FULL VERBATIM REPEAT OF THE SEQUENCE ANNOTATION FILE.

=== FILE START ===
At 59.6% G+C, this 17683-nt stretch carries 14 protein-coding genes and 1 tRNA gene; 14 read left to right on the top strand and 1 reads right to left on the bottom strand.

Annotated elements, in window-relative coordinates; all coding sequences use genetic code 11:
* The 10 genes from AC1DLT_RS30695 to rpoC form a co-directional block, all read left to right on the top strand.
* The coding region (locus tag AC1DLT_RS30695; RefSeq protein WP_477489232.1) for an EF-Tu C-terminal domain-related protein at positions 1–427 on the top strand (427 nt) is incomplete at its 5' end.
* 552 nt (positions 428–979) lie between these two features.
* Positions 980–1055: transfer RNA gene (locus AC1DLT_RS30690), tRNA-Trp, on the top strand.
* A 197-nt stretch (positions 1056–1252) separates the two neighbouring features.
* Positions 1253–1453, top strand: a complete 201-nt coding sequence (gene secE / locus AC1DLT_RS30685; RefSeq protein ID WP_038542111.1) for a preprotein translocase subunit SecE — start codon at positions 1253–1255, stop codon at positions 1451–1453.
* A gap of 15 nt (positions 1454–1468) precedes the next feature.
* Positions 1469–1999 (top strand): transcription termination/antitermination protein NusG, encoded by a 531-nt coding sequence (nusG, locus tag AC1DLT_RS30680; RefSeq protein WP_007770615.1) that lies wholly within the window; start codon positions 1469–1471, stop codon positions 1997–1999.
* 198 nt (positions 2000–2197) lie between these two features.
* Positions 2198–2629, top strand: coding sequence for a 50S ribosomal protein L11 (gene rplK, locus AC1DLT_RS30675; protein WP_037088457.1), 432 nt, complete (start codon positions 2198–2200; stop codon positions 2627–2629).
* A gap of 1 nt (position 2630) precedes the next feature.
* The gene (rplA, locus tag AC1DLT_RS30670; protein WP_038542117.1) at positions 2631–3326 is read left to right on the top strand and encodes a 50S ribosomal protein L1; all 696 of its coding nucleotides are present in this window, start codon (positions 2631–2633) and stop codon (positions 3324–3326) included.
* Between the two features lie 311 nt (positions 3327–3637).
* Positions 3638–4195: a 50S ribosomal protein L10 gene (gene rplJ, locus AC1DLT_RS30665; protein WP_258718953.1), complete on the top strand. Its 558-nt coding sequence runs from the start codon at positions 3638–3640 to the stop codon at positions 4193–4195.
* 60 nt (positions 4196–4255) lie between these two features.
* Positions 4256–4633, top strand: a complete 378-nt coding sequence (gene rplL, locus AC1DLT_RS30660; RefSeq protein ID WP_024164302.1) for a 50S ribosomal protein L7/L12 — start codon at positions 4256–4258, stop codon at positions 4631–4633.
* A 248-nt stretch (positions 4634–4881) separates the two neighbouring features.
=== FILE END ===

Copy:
At 59.6% G+C, this 17683-nt stretch carries 14 protein-coding genes and 1 tRNA gene; 14 read left to right on the top strand and 1 reads right to left on the bottom strand.

Annotated elements, in window-relative coordinates; all coding sequences use genetic code 11:
* The 10 genes from AC1DLT_RS30695 to rpoC form a co-directional block, all read left to right on the top strand.
* The coding region (locus tag AC1DLT_RS30695; RefSeq protein WP_477489232.1) for an EF-Tu C-terminal domain-related protein at positions 1–427 on the top strand (427 nt) is incomplete at its 5' end.
* 552 nt (positions 428–979) lie between these two features.
* Positions 980–1055: transfer RNA gene (locus AC1DLT_RS30690), tRNA-Trp, on the top strand.
* A 197-nt stretch (positions 1056–1252) separates the two neighbouring features.
* Positions 1253–1453, top strand: a complete 201-nt coding sequence (gene secE / locus AC1DLT_RS30685; RefSeq protein ID WP_038542111.1) for a preprotein translocase subunit SecE — start codon at positions 1253–1255, stop codon at positions 1451–1453.
* A gap of 15 nt (positions 1454–1468) precedes the next feature.
* Positions 1469–1999 (top strand): transcription termination/antitermination protein NusG, encoded by a 531-nt coding sequence (nusG, locus tag AC1DLT_RS30680; RefSeq protein WP_007770615.1) that lies wholly within the window; start codon positions 1469–1471, stop codon positions 1997–1999.
* 198 nt (positions 2000–2197) lie between these two features.
* Positions 2198–2629, top strand: coding sequence for a 50S ribosomal protein L11 (gene rplK, locus AC1DLT_RS30675; protein WP_037088457.1), 432 nt, complete (start codon positions 2198–2200; stop codon positions 2627–2629).
* A gap of 1 nt (position 2630) precedes the next feature.
* The gene (rplA, locus tag AC1DLT_RS30670; protein WP_038542117.1) at positions 2631–3326 is read left to right on the top strand and encodes a 50S ribosomal protein L1; all 696 of its coding nucleotides are present in this window, start codon (positions 2631–2633) and stop codon (positions 3324–3326) included.
* Between the two features lie 311 nt (positions 3327–3637).
* Positions 3638–4195: a 50S ribosomal protein L10 gene (gene rplJ, locus AC1DLT_RS30665; protein WP_258718953.1), complete on the top strand. Its 558-nt coding sequence runs from the start codon at positions 3638–3640 to the stop codon at positions 4193–4195.
* 60 nt (positions 4196–4255) lie between these two features.
* Positions 4256–4633, top strand: a complete 378-nt coding sequence (gene rplL, locus AC1DLT_RS30660; RefSeq protein ID WP_024164302.1) for a 50S ribosomal protein L7/L12 — start codon at positions 4256–4258, stop codon at positions 4631–4633.
* A 248-nt stretch (positions 4634–4881) separates the two neighbouring features.